SALT LAKE CITY, Utah (ABC4 News) – The state’s mask mandate is still in full effect and is required in all of Utah’s 29 counties. New insight from state leaders proposes a possible end to it in areas considered low transmission.
This change to previous public health guidelines will become effective eight weeks after the state allocates 1,633,000 first doses of the vaccine, according to the Utah Department of Health.
“We’ve had really good news in the past 24-hours from all of the vaccine manufacturers in terms of where they project their production to be over the course of the next month and then even into the early part of the summer,” said spokesperson Tom Hudachko.
The 1,633,000 COVID-19 vaccines would allow 70% of Utah’s adult population to have at least one dose of the two-series shot, Hudachko said.
Studies are underway for kids, Hudachko said, noting the Pfizer vaccine has been approved for 16-and-17-year-olds.
“We are going to have to wait until the data from the clinical trials are in and a vaccine is approved by the FDA for populations younger than the age of 16,” Hudachko said.
Utah Governor Spencer Cox is optimistic about the future.
With vaccination efforts ramping up, Cox said in a Tweet, that he believes “Utahns will be celebrating maskless in large groups by the fourth of July, if not sooner.”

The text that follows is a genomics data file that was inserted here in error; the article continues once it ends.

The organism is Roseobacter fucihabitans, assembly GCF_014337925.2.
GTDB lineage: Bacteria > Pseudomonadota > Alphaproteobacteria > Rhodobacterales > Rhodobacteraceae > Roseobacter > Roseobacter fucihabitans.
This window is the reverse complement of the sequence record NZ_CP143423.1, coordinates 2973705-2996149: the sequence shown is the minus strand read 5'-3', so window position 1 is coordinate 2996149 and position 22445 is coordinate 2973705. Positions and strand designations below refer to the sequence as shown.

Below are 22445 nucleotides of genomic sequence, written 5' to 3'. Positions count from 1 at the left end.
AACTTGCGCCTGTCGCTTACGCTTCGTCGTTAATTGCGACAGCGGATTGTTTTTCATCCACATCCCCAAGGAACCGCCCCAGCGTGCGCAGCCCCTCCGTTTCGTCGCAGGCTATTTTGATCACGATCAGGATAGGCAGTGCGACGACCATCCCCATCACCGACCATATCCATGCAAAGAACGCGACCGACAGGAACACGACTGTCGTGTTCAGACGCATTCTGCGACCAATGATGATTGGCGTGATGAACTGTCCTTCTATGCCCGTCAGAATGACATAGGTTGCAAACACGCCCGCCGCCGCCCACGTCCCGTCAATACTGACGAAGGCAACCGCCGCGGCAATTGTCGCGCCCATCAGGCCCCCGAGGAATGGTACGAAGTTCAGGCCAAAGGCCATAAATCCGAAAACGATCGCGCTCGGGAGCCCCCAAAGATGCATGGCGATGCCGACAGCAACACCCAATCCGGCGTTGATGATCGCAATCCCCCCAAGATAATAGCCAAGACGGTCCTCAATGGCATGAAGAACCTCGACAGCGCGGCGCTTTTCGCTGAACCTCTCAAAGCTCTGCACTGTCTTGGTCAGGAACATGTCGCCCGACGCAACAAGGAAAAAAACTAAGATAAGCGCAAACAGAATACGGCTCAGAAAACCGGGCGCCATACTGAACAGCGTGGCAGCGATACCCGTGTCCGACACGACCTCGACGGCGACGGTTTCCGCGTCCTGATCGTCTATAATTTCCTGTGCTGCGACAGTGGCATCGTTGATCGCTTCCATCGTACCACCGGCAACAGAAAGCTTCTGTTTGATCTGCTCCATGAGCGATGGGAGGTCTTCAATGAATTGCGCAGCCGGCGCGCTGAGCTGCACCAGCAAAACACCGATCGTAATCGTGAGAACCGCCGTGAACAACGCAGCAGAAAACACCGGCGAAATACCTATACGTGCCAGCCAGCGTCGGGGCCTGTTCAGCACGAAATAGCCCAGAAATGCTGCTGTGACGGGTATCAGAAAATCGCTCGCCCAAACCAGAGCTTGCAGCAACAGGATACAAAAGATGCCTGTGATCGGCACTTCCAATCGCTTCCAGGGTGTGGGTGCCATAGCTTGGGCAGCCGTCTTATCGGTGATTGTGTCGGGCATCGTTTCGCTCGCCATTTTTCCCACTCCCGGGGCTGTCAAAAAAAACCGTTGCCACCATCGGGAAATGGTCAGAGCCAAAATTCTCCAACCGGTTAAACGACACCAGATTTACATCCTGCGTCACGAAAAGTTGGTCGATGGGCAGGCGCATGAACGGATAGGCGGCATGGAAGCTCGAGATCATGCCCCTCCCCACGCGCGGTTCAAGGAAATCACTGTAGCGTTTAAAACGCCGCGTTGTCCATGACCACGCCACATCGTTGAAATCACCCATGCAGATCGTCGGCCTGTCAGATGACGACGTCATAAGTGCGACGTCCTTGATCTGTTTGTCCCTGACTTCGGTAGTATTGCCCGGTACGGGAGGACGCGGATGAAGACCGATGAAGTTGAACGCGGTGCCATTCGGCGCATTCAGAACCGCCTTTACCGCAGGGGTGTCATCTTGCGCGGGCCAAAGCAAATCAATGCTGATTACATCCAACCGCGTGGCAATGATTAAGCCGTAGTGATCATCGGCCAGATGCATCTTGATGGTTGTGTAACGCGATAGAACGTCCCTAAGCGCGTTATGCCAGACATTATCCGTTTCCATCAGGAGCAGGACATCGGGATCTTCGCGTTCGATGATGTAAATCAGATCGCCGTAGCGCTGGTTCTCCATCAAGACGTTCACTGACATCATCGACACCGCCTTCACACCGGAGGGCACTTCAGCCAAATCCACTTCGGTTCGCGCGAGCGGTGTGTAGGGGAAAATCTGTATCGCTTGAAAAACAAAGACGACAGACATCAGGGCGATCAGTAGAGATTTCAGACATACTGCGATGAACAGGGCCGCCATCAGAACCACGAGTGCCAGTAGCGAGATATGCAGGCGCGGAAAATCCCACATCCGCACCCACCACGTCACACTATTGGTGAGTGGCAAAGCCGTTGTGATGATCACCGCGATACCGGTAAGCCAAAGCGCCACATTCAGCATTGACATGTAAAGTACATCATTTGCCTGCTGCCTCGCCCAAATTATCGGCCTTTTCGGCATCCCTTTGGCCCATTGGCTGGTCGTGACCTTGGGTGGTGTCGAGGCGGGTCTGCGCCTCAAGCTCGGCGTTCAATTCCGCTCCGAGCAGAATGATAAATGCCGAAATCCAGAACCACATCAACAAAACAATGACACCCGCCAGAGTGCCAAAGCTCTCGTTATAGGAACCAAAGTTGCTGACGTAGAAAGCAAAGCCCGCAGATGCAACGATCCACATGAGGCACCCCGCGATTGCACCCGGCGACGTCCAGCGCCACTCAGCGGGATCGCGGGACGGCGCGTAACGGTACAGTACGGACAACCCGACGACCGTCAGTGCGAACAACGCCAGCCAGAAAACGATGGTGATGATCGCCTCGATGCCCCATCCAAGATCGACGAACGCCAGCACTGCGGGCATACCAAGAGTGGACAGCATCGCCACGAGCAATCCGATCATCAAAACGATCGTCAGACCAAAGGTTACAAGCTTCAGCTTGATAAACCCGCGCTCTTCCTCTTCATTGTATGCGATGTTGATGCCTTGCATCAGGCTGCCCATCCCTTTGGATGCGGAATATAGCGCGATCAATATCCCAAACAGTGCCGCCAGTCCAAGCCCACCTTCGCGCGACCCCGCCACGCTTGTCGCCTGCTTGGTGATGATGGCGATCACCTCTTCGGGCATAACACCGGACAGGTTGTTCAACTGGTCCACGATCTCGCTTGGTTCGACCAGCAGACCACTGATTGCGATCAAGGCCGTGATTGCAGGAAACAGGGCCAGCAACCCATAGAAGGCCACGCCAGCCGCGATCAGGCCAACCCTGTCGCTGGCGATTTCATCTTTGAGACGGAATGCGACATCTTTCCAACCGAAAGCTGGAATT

In a formal statement from the Governor to ABC4 News:
Hudachko said the Governor’s goal is entirely within reach.
“It is certainly possible and even likely that we would have those 1.633 million prime doses allocated to the state by the early part of May – which would certainly fit the Governor’s timeline of eight weeks later,” he said.
In recent weeks, state data suggests multiple counties have dropped in the number of COVID-19 cases, hospitalizations and percent positivity.
Five counties are currently in low transmission levels and Hudachko said more counties could be moving soon.
“Given the fact that we’ve seen such improvement in all three of those measures of the course of many weeks, it would make sense that we would start to see counties moving across that transmission index,” he said.
When data changes, Hudachko said, that’s when policies can change – and that will continue to be standard practice in the weeks and months ahead.